If marriage in the military is equal, then divorce should be equal, too. We have rules about military adultery for service members, why not have military spouse adultery rules, too?
I think it is a problem. I've spent my whole life in the Navy. I grew up in Navy housing where I saw my friends' mothers cheating on their husbands. The boat would go out and the boyfriend would come in. I remember catching my friend's mother eating lunch with another man and holding hands.
As an adult who is married to a service member, I come across spouses who are cheating on their service member and then trying to evade punishment or simply not worrying about it. While their service members are held to a higher standard than they are, these spouses know they aren't in any real danger.
I'm also in a couple of online groups for Navy spouses and some of what I see is astounding. I read posts from women who are pregnant with a child by a longtime lover or a one night stand who get online asking for legal advice to make sure their service member husbands still pay for the children. At the very least, these spouses want to make sure they come out well in the divorce -- no matter what they have done.
My husband and I were talking about one such case and he said that it isn't fair that the service member can be thrown out for infidelity when the spouse who cheats has no penalty at all.
He might have a point. While many of us live in No-Fault Divorce states in which you don't have to prove there was any wrongdoing in order to get a divorce, I do wonder whether we need some kind of new adultery rules for military spouses.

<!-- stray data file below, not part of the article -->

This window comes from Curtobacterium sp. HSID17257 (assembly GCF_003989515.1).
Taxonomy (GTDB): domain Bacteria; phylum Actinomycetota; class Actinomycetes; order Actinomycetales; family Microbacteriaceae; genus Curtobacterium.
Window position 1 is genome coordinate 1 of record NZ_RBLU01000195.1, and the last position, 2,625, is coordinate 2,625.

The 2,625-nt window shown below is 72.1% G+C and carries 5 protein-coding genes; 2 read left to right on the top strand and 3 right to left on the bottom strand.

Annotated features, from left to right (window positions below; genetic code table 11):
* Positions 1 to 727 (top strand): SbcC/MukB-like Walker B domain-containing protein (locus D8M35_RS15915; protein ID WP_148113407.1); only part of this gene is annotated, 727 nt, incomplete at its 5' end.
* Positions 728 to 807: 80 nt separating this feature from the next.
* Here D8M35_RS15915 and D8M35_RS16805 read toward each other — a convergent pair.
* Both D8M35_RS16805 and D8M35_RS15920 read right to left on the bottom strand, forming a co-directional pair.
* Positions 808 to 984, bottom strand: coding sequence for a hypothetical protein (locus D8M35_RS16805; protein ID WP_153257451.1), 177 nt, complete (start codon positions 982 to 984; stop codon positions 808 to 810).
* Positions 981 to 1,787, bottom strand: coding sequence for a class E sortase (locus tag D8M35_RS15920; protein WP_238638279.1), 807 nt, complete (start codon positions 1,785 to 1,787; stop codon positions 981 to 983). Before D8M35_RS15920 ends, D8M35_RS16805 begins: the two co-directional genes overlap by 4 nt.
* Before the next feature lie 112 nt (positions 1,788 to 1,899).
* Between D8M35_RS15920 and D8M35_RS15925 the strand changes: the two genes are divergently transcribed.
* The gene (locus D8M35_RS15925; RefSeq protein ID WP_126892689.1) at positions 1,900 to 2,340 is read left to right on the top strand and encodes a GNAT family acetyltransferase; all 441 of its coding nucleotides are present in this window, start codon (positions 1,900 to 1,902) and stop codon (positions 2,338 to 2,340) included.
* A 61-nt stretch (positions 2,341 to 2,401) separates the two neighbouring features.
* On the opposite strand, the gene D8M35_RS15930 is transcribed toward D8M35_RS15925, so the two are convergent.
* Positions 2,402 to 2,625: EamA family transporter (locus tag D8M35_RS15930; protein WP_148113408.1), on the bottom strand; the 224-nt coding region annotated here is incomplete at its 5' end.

The current rules about infidelity in the services should stand. Adultery is against the UCMJ (Article 134) and for good reason. I'm just wondering what would happen if there were similar rules or regulations for spouses, too.
Why not have a rule that says that if the spouse cheats, the service member will automatically pay no alimony, get dibs on custody of the children and be completely free of responsibility for any children out of wedlock as soon as a paternity test is given?
Here's an idea: If you want to marry a service member, you have to sign a contract between you and the military agreeing that if adultery is proven, you will be coping with the terms above. If you do not sign, then you do not get the health benefits, the military commissary, the Exchange or any life insurance benefits in the event of a tragedy. If you do not agree to a no adultery clause, you cannot, in the eyes of the military, be a spouse. No DEERS. No Tricare. No SGLI.
Adultery and the resulting divorce take a toll on our military by taking a toll on the wonderful men and women who serve. Expectations of good conduct and forthrightness should cut both ways. Maybe such a contract would deter some people from marrying or keep some people honest. At the very least, it would be fair to the men and women in uniform. Let's deter adultery and make it clear that a few bad apples don't represent military spouses as a group.
Lisa McLemore is a poet with five cute rabbits, one cute baby, and one cute Navy husband.
Keep Up with the Ins and Outs of Military Life
For the latest military news and tips on military family benefits and more, sign up for a free Military.com membership and have the information you need delivered directly to your inbox.